Get more tips on container gardening in our guide.
7. Plant spring bulbs
To enjoy colourful daffodils, tulips and other spring blooms appearing in your garden next spring, remember to plant the bulbs from September to November.
8. Don't forget wildlife
Don’t forget about any wildlife that visits your garden. Make sure you leave out seeds, nuts and water for the birds - this can be life-saving during the winter when food is scarce and the cold can take its toll.
Create bug homes, and leave out suitable leftovers for other wildlife you want to encourage to share your outdoor space. Shelter is essential for a hedgehog’s survival during the winter, and you can make a hedgehog home from woodpiles - choose a quiet spot that is unlikely to be disturbed from November to March.
Find out more about creating your own wildlife garden.
9. Mulch your borders
As temperatures drop and the weather gets wetter, your plants become more vulnerable to waterlogging, root rot, and, if they're sufficiently weakened, pest larvae. Mulch around the roots of your plants with wood chip, leaves, or pine needles.
10. What to do with autumn leaves
Autumn leaves are beautiful, but gardens with mature trees will get a lot of them on the ground. Fortunately, leaves can be very useful, and you don't have to chuck them out with your garden waste. Instead, consider the following:
- Add leaves to your compost heap: they make for an excellent brown matter addition to your compost
- Make leaf mould: this will take a good while (usually a couple of years), but allowing your leaves completely break down into leaf mould produces a valuable substance for aerating the soil in your garden. When the leaf mould is ready, simply add it to your top soil to open is up and improve drainage and nutrient absoroption.
- Mulch leaves into your lawn: you'll need a mulching attachment or a lawn mower that can operate without a grass collection box: the finely chopped up leaves will just gradually be reabsorbed into the earth. It's good for you lawn, too.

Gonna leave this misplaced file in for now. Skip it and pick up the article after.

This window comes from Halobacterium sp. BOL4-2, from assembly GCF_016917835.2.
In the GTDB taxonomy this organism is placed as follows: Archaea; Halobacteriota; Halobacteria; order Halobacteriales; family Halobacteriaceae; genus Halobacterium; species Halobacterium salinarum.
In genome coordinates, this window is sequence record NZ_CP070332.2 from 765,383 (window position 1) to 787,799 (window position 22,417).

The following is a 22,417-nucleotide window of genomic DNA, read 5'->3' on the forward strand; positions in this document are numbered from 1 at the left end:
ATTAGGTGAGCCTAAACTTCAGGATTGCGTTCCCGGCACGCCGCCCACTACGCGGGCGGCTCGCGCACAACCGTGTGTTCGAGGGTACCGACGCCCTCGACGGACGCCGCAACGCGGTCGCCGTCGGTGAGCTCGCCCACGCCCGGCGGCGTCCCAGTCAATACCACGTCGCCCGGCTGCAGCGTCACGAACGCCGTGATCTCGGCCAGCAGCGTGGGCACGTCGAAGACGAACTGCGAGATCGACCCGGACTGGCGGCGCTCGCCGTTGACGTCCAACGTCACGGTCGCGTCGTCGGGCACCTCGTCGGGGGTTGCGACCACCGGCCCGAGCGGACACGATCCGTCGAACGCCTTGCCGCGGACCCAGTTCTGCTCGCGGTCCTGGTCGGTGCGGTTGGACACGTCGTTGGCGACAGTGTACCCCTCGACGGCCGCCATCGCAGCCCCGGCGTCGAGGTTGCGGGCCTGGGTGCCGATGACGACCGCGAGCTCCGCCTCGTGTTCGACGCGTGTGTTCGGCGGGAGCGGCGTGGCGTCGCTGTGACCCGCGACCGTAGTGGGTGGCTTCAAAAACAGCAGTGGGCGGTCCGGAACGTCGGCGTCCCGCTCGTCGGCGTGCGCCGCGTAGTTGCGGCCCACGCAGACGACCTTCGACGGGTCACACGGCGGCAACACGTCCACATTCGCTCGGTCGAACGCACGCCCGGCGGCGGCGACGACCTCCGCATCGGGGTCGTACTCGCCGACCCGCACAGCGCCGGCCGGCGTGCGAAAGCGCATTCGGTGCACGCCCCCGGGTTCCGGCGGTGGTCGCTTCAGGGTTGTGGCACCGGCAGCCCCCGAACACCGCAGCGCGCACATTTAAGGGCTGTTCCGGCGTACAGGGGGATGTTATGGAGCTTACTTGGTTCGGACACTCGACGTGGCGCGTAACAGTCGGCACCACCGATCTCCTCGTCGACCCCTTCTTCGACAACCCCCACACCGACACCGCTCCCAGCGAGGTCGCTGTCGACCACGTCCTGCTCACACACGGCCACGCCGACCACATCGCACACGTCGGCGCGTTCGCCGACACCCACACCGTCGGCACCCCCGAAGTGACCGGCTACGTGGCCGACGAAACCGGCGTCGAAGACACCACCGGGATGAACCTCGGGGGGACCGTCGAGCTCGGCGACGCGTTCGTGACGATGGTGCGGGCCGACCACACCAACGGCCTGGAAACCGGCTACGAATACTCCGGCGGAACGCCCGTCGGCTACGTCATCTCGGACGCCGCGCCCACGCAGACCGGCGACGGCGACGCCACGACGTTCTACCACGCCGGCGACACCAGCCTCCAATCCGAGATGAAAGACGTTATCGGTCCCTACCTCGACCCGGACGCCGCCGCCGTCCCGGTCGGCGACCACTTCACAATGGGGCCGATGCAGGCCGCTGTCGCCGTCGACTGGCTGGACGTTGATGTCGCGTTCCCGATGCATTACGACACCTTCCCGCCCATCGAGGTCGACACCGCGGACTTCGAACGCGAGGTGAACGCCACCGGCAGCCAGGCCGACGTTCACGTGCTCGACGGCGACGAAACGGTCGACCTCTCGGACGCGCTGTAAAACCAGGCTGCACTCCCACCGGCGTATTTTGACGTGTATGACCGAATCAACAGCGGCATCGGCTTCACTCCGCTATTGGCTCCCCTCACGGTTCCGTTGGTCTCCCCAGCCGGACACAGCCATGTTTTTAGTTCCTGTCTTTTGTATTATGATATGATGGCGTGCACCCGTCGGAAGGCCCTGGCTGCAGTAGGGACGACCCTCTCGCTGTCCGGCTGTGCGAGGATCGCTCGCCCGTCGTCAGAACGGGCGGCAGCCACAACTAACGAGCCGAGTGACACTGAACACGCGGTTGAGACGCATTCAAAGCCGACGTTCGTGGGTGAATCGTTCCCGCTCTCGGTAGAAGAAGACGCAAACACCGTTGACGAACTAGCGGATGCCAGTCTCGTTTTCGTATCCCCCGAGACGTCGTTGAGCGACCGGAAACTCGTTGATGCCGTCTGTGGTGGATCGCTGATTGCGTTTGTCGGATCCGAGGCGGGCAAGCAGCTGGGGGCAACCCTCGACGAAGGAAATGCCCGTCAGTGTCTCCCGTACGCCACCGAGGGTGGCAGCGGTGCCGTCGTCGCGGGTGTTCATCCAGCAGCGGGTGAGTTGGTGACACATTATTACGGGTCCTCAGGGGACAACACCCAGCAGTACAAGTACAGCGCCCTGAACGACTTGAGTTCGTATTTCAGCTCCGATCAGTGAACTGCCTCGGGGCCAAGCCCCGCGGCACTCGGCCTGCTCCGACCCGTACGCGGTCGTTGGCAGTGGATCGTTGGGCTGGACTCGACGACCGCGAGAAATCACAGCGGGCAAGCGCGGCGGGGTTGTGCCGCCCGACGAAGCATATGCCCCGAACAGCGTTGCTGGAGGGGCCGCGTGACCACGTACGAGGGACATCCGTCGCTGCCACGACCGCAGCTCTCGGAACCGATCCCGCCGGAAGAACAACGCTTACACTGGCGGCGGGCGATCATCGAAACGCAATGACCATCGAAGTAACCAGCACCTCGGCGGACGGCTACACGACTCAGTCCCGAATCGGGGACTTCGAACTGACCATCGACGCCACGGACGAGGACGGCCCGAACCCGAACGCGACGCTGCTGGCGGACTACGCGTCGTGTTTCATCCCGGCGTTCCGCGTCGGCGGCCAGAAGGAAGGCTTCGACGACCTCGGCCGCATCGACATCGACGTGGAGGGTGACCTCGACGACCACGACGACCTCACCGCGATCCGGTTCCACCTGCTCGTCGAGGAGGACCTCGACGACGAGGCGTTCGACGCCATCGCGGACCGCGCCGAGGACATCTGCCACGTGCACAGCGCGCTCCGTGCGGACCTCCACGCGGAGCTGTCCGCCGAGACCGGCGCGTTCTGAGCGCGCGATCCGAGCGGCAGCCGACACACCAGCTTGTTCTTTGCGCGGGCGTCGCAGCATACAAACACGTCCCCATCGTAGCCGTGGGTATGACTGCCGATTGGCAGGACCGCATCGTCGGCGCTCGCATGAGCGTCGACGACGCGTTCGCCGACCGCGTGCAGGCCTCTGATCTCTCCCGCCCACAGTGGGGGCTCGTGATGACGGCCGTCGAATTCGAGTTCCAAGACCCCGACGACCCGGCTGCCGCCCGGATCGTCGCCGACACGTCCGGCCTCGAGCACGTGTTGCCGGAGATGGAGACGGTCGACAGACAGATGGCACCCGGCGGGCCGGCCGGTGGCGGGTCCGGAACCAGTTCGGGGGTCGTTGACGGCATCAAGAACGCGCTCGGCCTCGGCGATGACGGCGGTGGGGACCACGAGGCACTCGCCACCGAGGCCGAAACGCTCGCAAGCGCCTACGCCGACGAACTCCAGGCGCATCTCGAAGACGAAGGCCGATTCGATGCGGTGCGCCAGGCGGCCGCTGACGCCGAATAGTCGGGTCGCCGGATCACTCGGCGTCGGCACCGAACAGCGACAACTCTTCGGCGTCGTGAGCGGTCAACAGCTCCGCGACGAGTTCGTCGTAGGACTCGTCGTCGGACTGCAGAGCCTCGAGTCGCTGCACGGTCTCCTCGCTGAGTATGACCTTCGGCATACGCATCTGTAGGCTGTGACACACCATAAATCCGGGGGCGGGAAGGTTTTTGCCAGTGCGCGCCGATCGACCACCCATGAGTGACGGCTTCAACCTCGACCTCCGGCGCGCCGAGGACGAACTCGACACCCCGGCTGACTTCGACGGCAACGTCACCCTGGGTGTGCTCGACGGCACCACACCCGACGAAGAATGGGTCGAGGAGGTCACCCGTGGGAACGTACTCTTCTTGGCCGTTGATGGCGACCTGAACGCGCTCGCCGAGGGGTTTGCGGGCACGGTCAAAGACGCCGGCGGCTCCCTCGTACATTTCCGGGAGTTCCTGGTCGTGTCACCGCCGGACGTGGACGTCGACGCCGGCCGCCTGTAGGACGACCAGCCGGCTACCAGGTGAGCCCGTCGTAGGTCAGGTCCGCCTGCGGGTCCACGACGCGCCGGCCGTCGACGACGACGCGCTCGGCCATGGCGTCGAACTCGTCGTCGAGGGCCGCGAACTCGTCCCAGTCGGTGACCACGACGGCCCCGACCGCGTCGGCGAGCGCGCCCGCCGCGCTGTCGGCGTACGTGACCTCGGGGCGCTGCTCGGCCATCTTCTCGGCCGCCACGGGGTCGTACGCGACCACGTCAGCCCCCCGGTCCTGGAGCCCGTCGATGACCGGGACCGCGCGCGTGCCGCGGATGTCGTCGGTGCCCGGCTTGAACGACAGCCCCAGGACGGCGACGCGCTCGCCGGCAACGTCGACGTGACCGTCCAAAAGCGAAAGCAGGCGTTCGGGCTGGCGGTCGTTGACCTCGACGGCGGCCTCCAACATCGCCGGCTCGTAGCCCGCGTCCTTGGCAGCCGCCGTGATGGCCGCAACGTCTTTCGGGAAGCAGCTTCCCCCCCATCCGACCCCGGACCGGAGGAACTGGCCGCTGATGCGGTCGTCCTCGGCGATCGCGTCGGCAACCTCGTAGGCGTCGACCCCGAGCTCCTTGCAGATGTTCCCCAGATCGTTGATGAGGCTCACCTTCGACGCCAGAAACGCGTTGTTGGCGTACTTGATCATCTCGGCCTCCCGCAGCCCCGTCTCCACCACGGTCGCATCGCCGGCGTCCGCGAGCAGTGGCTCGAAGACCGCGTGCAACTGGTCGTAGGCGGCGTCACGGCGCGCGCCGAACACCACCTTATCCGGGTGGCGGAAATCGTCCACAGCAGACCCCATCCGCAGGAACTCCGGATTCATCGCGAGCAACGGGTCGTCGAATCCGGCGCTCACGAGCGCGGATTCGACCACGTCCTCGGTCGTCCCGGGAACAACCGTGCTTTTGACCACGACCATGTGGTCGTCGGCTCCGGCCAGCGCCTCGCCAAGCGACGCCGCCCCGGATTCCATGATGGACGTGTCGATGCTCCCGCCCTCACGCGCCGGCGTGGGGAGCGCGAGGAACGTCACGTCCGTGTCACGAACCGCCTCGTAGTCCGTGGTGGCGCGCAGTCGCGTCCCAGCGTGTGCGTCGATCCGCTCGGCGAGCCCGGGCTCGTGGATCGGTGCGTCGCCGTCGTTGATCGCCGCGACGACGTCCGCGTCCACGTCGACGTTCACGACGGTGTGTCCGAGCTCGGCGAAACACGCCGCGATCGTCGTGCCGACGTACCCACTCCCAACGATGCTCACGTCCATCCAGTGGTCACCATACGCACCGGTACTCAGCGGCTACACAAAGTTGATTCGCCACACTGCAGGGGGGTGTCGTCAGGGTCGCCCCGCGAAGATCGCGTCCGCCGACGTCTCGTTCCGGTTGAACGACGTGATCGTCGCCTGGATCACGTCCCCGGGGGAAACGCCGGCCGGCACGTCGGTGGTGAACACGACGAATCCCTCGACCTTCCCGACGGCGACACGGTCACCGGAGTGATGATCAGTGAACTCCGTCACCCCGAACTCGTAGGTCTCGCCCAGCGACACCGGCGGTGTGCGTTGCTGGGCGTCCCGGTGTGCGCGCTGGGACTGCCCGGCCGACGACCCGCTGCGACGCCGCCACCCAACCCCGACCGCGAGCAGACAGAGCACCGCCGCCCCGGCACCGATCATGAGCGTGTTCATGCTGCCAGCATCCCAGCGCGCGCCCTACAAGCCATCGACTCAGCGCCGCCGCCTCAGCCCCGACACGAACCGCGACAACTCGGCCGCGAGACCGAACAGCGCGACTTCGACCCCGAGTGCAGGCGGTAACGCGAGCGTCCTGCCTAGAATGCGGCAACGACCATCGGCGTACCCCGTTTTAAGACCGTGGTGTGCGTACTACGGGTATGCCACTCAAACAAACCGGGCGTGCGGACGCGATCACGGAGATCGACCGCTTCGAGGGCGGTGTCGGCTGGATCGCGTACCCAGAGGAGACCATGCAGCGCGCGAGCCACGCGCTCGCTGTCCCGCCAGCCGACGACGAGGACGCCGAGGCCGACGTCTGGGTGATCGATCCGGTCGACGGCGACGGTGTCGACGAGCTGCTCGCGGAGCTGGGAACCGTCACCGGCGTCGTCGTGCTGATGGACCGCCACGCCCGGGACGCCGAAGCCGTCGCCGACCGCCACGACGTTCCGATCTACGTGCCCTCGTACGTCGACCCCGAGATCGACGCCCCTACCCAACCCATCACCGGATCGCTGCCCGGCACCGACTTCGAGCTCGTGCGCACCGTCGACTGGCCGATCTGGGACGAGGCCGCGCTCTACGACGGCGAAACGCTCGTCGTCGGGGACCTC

11. Autumn gardening: 5 crops to harvest in September
Autumn is harvest time in the garden, so, whether you have a full-on vegetable garden, or a few bushes and fruit trees, now is the time to pick them. September is an exciting time for harvesting, because it's right between summer and autumn. So, you will be able to pick both potatoes and late-season berries: there's so much to enjoy (and cook and eat).
Find out everything about vegetable gardening for beginners in our guide.
September is the time to harvest main crop potatoes. Once the leaves have begun to turn yellow, chop them off, then wait for about a week before digging up your potatoes. Before you store them for the winter, use the dry September days as an opportunity to cure them – that is, dry them off for about a week. Pick a dark, sheltered spot and lay them out on old newspaper or canvas. After that, they're ready to go in your cellar or pantry.
When to plant potatoes: including tips on how and where to plant them
September is also prime time for apple picking – and it couldn't be easier. All you need to do to figure out whether an apple is ready to pick is to hold it in the palm of your hand and give the stalk a bit of a twist. If it's not coming off easily, give it a week longer.